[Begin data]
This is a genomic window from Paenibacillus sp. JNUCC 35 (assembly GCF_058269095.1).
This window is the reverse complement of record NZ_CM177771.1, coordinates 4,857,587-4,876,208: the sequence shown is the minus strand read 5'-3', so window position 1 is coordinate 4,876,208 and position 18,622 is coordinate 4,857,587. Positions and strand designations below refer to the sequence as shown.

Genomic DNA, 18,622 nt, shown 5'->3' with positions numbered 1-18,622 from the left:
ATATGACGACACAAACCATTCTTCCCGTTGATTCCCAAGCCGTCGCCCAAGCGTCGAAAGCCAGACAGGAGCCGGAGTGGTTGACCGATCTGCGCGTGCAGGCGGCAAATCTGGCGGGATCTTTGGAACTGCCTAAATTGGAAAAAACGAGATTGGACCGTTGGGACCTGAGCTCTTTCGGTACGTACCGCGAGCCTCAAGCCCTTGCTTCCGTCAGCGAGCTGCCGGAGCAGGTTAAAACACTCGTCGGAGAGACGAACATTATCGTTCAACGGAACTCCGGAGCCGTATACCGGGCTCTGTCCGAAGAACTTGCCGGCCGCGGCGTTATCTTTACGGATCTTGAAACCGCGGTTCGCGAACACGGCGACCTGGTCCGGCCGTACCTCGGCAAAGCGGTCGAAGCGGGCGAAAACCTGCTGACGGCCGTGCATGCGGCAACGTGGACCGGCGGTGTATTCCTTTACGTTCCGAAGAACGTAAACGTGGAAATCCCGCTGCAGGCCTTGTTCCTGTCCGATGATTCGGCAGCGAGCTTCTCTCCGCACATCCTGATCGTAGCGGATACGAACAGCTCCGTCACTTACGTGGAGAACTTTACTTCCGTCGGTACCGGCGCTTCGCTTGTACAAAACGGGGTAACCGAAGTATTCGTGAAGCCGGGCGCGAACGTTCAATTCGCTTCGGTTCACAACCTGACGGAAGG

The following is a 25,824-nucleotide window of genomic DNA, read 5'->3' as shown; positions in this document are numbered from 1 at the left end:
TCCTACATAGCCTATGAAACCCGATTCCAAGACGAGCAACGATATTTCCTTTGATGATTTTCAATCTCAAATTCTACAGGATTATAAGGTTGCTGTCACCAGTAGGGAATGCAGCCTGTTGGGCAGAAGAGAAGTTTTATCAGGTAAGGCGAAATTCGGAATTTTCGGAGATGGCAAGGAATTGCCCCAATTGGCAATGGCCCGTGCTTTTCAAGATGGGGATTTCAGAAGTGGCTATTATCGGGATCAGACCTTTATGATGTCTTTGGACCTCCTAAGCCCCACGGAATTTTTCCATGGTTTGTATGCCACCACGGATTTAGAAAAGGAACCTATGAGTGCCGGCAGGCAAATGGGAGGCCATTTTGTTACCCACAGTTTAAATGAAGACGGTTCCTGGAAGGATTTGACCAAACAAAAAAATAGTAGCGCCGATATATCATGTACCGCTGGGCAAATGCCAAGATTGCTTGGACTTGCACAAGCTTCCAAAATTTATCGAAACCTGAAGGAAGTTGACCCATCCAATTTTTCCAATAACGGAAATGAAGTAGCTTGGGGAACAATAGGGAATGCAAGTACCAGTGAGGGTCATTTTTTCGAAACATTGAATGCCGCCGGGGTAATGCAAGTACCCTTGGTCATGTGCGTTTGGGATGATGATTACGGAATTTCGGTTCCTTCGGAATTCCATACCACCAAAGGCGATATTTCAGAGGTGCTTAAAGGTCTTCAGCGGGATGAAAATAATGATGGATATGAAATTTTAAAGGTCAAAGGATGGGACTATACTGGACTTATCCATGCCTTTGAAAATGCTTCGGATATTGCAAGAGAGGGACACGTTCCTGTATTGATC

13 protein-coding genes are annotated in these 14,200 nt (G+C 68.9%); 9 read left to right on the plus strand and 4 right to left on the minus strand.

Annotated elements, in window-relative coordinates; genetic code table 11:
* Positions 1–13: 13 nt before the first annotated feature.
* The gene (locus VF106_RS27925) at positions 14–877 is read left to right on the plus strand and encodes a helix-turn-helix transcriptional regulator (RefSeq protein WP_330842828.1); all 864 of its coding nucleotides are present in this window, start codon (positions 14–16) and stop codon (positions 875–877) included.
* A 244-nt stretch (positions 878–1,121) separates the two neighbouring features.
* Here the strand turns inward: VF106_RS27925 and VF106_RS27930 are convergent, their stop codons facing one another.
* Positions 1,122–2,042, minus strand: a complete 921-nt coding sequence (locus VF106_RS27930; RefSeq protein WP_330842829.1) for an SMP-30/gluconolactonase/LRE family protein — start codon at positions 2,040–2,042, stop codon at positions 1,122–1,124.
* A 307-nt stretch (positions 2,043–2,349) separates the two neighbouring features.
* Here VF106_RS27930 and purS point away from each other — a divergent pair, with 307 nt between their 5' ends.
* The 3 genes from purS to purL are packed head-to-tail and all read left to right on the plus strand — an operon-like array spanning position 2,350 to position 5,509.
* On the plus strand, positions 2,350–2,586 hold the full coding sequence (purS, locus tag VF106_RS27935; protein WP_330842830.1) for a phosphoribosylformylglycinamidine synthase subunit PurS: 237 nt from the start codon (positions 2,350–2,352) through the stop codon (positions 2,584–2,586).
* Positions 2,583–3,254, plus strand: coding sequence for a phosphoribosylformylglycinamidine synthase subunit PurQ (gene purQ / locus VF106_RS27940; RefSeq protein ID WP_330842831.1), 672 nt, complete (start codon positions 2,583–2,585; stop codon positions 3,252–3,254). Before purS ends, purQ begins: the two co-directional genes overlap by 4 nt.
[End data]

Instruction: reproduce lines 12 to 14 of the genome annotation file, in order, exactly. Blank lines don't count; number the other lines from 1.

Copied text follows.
* Here the strand turns inward: VF106_RS27925 and VF106_RS27930 are convergent, their stop codons facing one another.
* Positions 1,122–2,042, minus strand: a complete 921-nt coding sequence (locus VF106_RS27930; RefSeq protein WP_330842829.1) for an SMP-30/gluconolactonase/LRE family protein — start codon at positions 2,040–2,042, stop codon at positions 1,122–1,124.
* A 307-nt stretch (positions 2,043–2,349) separates the two neighbouring features.